- Selecting the right antibiotic |
- Read the package insert carefully |
- Completing the entire course |
- Never miss a prescribed dose |
- Do not share antibiotics |
- Expect digestive side effects |
- Ask about probiotics |
- Follow up after completion |
- Beware of worsening or new symptoms |
- Generics, alternatives and counterfeit drugs |
- Ask a Doctor
Antibiotics are one of the potentially life-saving drugs that have revolutionized modern medicine. It is used to treat infections caused by bacteria and some other parasites. Prior to the discovery of antibiotics, many people would die from bacterial infections that are considered minor these days. It is therefore not surprising that at least one or two types of antibiotics feature on the top 10 list of most prescribed drugs in the United States. But antibiotics can be ineffective, harmful and even deadly if it is not used properly.
Selecting the right antibiotic
Not all antibiotics are the same. There are different classes of antibiotics which are effective against different species of bacteria and other parasites. Therefore selecting the appropriate antibiotic for the infection that you have is essential. Failure to do so can mean that the bacterial infection is left untreated and it can worsen. You need to see a doctor who has the knowledge to assess your infection and choose the right type of antibiotic. Do not use ‘old’ antibiotics that you have from a previous infection. It may not be the right type for your current problem.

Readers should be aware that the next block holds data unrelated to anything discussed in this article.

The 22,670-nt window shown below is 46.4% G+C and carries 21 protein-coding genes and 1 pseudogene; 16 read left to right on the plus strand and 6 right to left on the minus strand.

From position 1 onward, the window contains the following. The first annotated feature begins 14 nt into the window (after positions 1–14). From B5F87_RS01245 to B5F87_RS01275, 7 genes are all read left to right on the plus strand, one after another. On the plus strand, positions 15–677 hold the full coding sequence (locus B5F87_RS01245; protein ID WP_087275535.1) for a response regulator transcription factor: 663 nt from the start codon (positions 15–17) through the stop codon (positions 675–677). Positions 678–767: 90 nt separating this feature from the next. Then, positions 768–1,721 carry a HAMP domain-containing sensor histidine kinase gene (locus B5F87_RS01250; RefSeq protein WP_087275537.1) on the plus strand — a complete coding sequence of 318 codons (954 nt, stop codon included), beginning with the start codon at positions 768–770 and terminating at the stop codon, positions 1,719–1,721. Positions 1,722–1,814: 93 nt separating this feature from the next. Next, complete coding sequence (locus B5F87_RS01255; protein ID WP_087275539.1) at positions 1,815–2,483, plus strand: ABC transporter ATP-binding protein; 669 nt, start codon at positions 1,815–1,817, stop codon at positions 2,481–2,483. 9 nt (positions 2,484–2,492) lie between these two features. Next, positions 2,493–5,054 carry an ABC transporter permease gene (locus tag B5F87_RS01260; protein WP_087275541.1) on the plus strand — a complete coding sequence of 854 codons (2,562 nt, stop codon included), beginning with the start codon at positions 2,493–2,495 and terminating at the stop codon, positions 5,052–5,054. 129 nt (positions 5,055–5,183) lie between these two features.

Read the package insert carefully
As with any drug, you should read the package insert carefully before commencing with the medication. Take special note of the proper dosage and contraindications. It can sometimes be a matter of life and death. Contraindications are situations where you should not be using a drug or use it very cautiously as there may be certain risks. If you have not informed your doctor about a condition that you have which is mentioned under contraindications then you should do so immediately, even before taking the first dose.
Completing the entire course